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Prospects who should have stayed in school

These players may not get drafted as high as they once thought. National Football Post

February 12, 2011
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A look at five junior prospects whose draft stock would have been better served if they stayed in school for their senior year.

ClayICONClay isn't a guy who can create for himself at the next level.

RB John Clay: Wisconsin
Clay is a guy who is never going to get much more explosive or dynamic, and maybe him thinking that the less wear and tear on his legs the better in terms of his pro career. However, when you watch the guy on tape he’s just a really “blah” athlete who is going to struggle to make anyone miss at the next level and is rarely going to be able to create for himself. Add in the two facts that the Wisconsin offense was actually better when he wasn’t in the game and that this is a very deep running back class in 2011, and I have a hard time seeing Clay come off the board much before the later portions of the draft.

WR DeAndre Brown: Southern Miss
There is no question in my mind that this guy is an NFL-caliber talent. When healthy, Brown possesses a real burst for a big man, runs well after the catch and knows how to use his big frame to go up and get the football. However, he’s suffered a number of injuries ever since the end of his freshman season and watching him at times this past year, he looked like a shell of the guy we saw in 2008. There are also character and immaturity issues with Brown as well. I thought if he were to come back for his senior year, put his best foot forward, prove he’s healthy and have a strong year that he could make a run at the top-100 picks. However, with so many off the field and medical questions surrounding his name, I have a hard time seeing him go much before the final two rounds.

FS Will Hill: Florida
Hill is a former five-star recruit who has only one full year of starting experience while at Florida. And despite being an intriguing size/speed athlete the fact is the guy doesn’t make many plays in the deep half on the football. He had only two interceptions in 2010, only one other pass breakup and when watching him on tape he isn’t a real instinctive defender. Plus, he’s not real polished in his drop, isn’t real clean getting out of his breaks and isn’t a real impressive tackler. He was a hyped-up recruit who got some pub early in his career because of his overall athletic ability. However, as a football player and safety the guy still has a long ways to go and would have been much better served in my view to stay at Florida for another year and develop at his trade.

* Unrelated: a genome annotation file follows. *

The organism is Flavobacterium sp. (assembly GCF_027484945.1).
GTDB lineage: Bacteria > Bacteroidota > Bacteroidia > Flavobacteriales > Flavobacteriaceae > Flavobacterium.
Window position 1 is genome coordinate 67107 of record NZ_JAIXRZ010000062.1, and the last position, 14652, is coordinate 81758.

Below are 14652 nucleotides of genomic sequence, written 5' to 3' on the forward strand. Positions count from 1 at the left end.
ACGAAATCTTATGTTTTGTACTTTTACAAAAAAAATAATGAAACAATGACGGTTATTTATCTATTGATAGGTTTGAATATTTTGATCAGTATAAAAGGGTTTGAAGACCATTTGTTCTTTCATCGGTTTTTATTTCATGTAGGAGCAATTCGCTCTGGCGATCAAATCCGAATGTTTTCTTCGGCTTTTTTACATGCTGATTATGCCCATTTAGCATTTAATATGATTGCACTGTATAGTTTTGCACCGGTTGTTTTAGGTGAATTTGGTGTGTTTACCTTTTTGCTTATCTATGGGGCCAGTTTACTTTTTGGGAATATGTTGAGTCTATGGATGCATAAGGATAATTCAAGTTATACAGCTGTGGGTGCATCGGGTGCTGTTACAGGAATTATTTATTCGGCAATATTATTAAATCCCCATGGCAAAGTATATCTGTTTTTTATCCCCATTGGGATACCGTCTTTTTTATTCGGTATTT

OLB Thomas Keiser: Stanford
Keiser was a productive DE/OLB prospect for the Cardinal who recorded 19.5 sacks over the past three seasons, playing both from a two- and three-point stance. However, coming off a junior year where he had only 4.5 sacks standing up as a 34 OLB the thought was in most draft circles that he was definitely coming back. That wasn’t the case. Since then Keiser was one of the notable snubs for the NFL Combine and will need to prove he has the kind of athleticism needed to be an effective pass rusher either at DE/OLB at his pro day only. He looks nothing more than a late-round pick at this stage, where as I thought if he were to come back for his senior year and have a productive season, the mid rounds could have been a likely possibility come 2012.

RB Darren Evans: Virginia Tech
Much like John Clay, I get the idea that a physical running back like Evans needs to come out as early as possible in order to limit the wear and tear on the tires. However, with Evans coming off a torn ACL that caused him to miss the 2009 season and showing no real burst to his game this past year, I think he would have been better served to take that second year of recovery where most athletes say you really start to get your initial explosion back. Evans now is a big medical concern who runs high and hard, doesn’t have much wiggle to his game and is going to be nothing more than a late round/free agent type back. He’s also likely going to have a tough time making an NFL roster. Even if he was the number two guy at Virginia Tech next year, being able to show scouts he’s healthier than he was in 2010 and have some kind of burst/explosion to his game — unlike this year — would have been better for his draft prospects than coming out early this year in a deep running back class with clear medical issues.

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